Wednesday, August 17, 2022

Injuries Fall for Young Farm and Ranch Workers

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(Dow Jones) — Young people working on farms are suffering fewer injuries, according to data from a new U.S. Department of Agriculture report. The finding could provide ammunition to opponents of an Obama administration push to restrict child labor in agriculture.

Workers under age 20 had 3,191 nonfatal injuries on farms in 2009, the latest year for which figures are available, down 36{fd15d42d1b024b97d6d50958be27cc8145b6addb99e015780abccf2984117bb0} from 4,964 injuries in 2006, the USDA said in the report issued Thursday.

Every three years, the department surveys farmers on injuries suffered by family members and hired workers under 20 years old. Its reports are considered among the most authoritative on such injuries.

Experts say an increased focus on safety and more training and education have helped bring down the number of work-related injuries on farms.

(This story and related background material will be available on The Wall Street Journal website, WSJ.com.)

The new data come as the Department of Labor considers the first changes in four decades to rules for children working on farms, long one of the most-dangerous places in America for kids to work.

The proposal would bar children 15 and younger from tasks including driving farm equipment and working in tobacco fields.

Children under 18 would no longer be allowed to work in grain elevators and livestock feed yards.

The proposed changes drew more than 10,000 comments during a three-month window for public input that ended Dec. 1. Many criticized the planned changes, saying they would go too far and could disrupt the tradition of family farming.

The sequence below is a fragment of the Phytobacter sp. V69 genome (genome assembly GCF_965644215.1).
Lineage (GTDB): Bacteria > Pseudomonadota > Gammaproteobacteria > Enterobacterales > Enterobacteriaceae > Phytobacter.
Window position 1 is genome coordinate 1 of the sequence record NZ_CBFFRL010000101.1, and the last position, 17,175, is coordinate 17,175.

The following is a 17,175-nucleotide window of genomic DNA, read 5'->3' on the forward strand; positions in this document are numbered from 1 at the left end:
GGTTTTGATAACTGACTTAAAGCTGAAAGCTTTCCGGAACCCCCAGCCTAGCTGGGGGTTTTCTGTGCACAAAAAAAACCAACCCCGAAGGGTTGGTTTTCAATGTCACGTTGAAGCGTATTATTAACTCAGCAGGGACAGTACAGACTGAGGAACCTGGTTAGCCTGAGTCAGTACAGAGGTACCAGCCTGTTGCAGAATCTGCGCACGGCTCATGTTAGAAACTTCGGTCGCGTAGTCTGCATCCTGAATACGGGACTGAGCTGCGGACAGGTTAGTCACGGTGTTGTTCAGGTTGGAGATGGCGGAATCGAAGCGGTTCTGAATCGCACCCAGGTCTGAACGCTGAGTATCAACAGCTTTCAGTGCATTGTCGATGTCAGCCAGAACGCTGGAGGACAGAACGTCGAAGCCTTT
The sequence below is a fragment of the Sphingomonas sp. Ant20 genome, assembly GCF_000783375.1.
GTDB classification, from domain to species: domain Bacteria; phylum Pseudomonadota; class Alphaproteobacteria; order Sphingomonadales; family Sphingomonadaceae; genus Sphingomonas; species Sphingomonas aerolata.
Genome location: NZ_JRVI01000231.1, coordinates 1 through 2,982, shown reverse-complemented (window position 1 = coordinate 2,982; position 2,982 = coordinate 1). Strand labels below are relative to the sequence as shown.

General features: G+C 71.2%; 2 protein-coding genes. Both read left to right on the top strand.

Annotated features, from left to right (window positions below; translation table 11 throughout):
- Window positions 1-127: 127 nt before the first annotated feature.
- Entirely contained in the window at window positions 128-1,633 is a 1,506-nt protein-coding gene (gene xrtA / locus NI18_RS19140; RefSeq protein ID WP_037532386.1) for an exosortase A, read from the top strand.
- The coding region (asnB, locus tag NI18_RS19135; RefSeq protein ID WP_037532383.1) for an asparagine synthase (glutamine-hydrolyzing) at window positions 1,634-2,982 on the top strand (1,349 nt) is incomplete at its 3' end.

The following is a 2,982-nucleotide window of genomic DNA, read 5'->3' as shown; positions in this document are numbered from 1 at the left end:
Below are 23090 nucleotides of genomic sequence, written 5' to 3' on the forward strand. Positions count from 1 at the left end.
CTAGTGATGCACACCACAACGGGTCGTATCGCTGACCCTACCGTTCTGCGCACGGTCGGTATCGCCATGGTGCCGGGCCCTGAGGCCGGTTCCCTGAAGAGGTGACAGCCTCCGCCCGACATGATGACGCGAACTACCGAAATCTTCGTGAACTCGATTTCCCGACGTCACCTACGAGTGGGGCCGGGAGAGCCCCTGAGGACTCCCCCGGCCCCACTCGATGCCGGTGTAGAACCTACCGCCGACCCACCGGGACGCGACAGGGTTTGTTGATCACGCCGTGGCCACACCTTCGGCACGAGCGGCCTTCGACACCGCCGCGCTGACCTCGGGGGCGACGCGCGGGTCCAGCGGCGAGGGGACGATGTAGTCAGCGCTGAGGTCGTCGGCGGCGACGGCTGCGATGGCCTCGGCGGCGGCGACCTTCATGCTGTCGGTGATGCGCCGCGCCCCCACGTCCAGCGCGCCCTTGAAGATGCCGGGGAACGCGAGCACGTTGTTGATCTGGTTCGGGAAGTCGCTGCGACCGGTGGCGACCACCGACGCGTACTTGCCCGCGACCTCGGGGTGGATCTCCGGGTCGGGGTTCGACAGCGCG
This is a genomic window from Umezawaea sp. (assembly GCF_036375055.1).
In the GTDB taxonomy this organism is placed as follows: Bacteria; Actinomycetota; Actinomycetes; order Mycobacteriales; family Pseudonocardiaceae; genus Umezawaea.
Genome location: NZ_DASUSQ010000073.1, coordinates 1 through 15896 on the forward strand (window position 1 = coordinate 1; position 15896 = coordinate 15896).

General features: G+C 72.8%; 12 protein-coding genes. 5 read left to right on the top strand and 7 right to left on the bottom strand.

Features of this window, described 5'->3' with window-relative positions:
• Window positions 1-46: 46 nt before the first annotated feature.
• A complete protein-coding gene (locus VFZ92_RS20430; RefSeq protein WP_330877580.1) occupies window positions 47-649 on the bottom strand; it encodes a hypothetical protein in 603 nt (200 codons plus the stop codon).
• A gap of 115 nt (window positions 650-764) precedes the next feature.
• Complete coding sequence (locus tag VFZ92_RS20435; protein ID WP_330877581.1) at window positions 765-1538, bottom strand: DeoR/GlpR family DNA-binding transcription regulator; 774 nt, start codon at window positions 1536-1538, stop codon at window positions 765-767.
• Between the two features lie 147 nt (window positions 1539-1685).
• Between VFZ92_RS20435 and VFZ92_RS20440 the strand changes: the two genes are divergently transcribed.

A final decision is pending, and the Labor Department in February called for a new round of comments on an exemption in the rules for children working for their parents — a move some opponents took as a sign it is reconsidering the proposals.

The new data show “the numbers are trending in the right direction,” said Roger Johnson, president of the National Farmers Union, which has called the Obama administration’s regulatory push an overreach. The new numbers “suggest the Department of Labor was well advised to back off a little and rethink some of these provisions,” Johnson said.

A spokesman for the Labor Department didn’t respond to requests for comment.

The department has previously said it decided to clamp down because regulations for farm work hadn’t kept pace with measures to protect youths in nonagricultural jobs.

 

Source:  Dow Jones

Posted by Haylie Shipp

 

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